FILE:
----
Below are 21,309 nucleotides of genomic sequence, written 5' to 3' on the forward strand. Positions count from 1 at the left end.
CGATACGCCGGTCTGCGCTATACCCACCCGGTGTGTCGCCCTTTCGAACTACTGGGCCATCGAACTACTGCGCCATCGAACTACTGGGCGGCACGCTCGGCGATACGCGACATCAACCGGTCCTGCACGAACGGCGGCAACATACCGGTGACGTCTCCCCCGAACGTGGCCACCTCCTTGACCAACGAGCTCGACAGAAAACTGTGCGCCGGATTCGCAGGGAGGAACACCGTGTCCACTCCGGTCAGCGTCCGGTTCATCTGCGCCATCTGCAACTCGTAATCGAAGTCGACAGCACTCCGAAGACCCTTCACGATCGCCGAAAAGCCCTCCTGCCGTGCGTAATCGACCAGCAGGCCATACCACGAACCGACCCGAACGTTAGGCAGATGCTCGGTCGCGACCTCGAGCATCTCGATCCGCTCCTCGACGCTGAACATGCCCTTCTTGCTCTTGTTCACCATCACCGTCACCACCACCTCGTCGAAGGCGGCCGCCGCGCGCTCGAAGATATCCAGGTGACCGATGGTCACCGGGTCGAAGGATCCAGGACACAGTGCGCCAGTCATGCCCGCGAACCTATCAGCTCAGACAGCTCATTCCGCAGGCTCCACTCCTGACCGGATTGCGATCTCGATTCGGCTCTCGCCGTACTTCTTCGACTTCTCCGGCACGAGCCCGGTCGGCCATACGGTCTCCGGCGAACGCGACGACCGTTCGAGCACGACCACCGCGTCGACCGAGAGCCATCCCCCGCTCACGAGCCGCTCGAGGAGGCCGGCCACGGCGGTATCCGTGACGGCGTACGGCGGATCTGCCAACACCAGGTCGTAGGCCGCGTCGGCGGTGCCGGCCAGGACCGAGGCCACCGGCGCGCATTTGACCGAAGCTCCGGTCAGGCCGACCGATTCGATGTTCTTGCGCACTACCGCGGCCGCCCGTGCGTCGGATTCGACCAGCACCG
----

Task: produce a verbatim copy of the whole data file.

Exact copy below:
Below are 21,309 nucleotides of genomic sequence, written 5' to 3' on the forward strand. Positions count from 1 at the left end.
CGATACGCCGGTCTGCGCTATACCCACCCGGTGTGTCGCCCTTTCGAACTACTGGGCCATCGAACTACTGCGCCATCGAACTACTGGGCGGCACGCTCGGCGATACGCGACATCAACCGGTCCTGCACGAACGGCGGCAACATACCGGTGACGTCTCCCCCGAACGTGGCCACCTCCTTGACCAACGAGCTCGACAGAAAACTGTGCGCCGGATTCGCAGGGAGGAACACCGTGTCCACTCCGGTCAGCGTCCGGTTCATCTGCGCCATCTGCAACTCGTAATCGAAGTCGACAGCACTCCGAAGACCCTTCACGATCGCCGAAAAGCCCTCCTGCCGTGCGTAATCGACCAGCAGGCCATACCACGAACCGACCCGAACGTTAGGCAGATGCTCGGTCGCGACCTCGAGCATCTCGATCCGCTCCTCGACGCTGAACATGCCCTTCTTGCTCTTGTTCACCATCACCGTCACCACCACCTCGTCGAAGGCGGCCGCCGCGCGCTCGAAGATATCCAGGTGACCGATGGTCACCGGGTCGAAGGATCCAGGACACAGTGCGCCAGTCATGCCCGCGAACCTATCAGCTCAGACAGCTCATTCCGCAGGCTCCACTCCTGACCGGATTGCGATCTCGATTCGGCTCTCGCCGTACTTCTTCGACTTCTCCGGCACGAGCCCGGTCGGCCATACGGTCTCCGGCGAACGCGACGACCGTTCGAGCACGACCACCGCGTCGACCGAGAGCCATCCCCCGCTCACGAGCCGCTCGAGGAGGCCGGCCACGGCGGTATCCGTGACGGCGTACGGCGGATCTGCCAACACCAGGTCGTAGGCCGCGTCGGCGGTGCCGGCCAGGACCGAGGCCACCGGCGCGCATTTGACCGAAGCTCCGGTCAGGCCGACCGATTCGATGTTCTTGCGCACTACCGCGGCCGCCCGTGCGTCGGATTCGACCAGCACCG